Favourite sights, tips and resources
Whether you're here for a week or a longer stay, make sure to explore the city of Oxford. We've drawn together some of our favourite sights, tips and resources, to help you get to know – or re-acquaint yourself – with our wonderful city.
The University's online interactive map that lets you choose what locations you'd like to see – including university colleges, departments, museums, libraries - plus a 'lifestyle' tab that includes pubs, ATMs and public transport.
A map of suggested Oxford itineraries is provided by Oxford City Guide, who also list events.
Things to see and do
Oxford's gardens, libraries and museums – collectively named 'GLAM' – should be among your first ports of call during your stay in Oxford. GLAM have created a handy landing page to guide you to their locations and events.
Individual members of GLAM are:
- The Ashmolean Musuem - the UK's oldest university museum, and nearest neighbour to Rewley House. Their collections are vast and varied. Don't miss the exhibition of Raphael's drawings, on until 3 September.
- Botanic Garden and Harcourt Arboretum - Founded in 1621, the Botanic Garden collections have been used in teaching, research and conservation for almost 400 years. Unfamiliar and exotic plants grown at the Botanic Garden still amaze visitors today. With 98% of the collection on public display, there are over 150 botanical families and more than 1200 different species grown in the glasshouses.
- Museum of Natural History - and check in on the nesting swifts in the Museum's tower via the Swifts Webam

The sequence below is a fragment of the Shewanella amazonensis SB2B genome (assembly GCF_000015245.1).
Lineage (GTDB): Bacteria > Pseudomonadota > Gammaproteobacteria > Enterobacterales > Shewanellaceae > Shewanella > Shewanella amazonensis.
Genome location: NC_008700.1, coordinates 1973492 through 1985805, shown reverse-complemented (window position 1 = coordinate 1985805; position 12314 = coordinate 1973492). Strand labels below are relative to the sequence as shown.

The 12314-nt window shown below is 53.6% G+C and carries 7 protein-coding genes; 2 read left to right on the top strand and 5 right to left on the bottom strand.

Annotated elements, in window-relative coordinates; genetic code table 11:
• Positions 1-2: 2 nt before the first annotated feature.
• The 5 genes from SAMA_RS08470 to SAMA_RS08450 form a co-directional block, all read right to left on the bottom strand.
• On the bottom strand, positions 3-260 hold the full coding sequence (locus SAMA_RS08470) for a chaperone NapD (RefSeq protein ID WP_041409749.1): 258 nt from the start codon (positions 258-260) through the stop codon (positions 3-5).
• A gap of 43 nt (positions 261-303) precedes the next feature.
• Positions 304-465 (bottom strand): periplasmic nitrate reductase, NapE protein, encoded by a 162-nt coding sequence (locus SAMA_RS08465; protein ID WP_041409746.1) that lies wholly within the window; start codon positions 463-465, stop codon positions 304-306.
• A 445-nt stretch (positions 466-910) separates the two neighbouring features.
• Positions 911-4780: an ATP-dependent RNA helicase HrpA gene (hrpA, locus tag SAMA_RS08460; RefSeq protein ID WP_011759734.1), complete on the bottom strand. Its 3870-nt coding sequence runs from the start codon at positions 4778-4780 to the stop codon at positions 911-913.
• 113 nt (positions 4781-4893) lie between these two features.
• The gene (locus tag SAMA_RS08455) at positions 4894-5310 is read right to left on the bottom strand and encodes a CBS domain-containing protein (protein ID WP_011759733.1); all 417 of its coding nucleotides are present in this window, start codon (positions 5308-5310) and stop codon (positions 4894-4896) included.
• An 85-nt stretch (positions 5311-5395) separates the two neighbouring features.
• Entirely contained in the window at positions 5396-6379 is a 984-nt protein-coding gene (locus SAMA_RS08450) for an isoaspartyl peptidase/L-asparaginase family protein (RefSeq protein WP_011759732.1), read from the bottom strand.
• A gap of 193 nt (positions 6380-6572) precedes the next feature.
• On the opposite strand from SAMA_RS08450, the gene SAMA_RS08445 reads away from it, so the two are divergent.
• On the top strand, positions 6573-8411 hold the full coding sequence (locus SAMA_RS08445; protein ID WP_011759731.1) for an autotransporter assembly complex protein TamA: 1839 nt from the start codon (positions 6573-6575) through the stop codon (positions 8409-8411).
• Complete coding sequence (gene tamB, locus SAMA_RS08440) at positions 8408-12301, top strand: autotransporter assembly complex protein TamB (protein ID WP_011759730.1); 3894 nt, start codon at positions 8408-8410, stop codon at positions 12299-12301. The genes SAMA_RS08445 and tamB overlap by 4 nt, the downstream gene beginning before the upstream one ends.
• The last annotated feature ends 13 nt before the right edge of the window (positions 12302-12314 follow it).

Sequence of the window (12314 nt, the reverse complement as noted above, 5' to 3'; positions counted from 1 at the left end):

- Pitt Rivers Museum - adjoins the Museum of Natural History. It is one of the world’s great collections of anthropology and world archaeology. It includes tens of thousands of everyday objects which illustrate the diversity of cultural solutions to the same basic problems that we all face as humans beings.
- Museum of the History of Science - an unrivalled collection of early scientific instruments in the world’s oldest surviving purpose-built museum building. The museum’s collections of astrolabes and sundials are the largest in the world and include instruments once owned by Queen Elizabeth I, Cardinal Wolsey, and Nostradamus. The Islamic world is particularly strongly represented, from the 9th to the 19th century.
- The Bodleian Libraries - the largest university library system in the United Kingdom. It includes the principal University library - the Bodleian Library - which has been a library of legal deposit for 400 years; as well as 30 libraries across Oxford including major research libraries and faculty, departmental and institutional libraries.
A page of college visiting information, hosted by the University, should help you to start exploring a few of Oxford's most notable colleges. There are quite a few of them – 44 colleges and private halls – so be prepared to save some for your next trip!
Punting and river cruising
Oxford's two rivers are the Thames (known as the Isis where it passes through Oxford) and the Cherwell. Getting out on either or both rivers is arguably the most 'Oxford' thing you can do - particuarly punting.
There are two main places to rent punts in Oxford:
For a river cruise, or to rent a small river boat, visit Salter's just off Folly Bridge. Salter's Oxford's longest-established boatyard, founded 1858.
Bill Spectre's Ghost Trail has been cited by The Guardian as one of 'The Top 10 UK guided walks and tours' - check his site for times, and meet him at the Oxford Castle for a historical walking tour with a difference.
The University's events listing has talks, concerts, exhibitions, plays and more, all open to the public.
Daily Info offers one of the city's most comprehensive 'what's on' calendars.
Experience Oxfordshire's 'Things to do' listing looks beyond the city and into the surrounding area.
Oxford at a Glance tells you the short (and longer) facts and figures of the University of Oxford.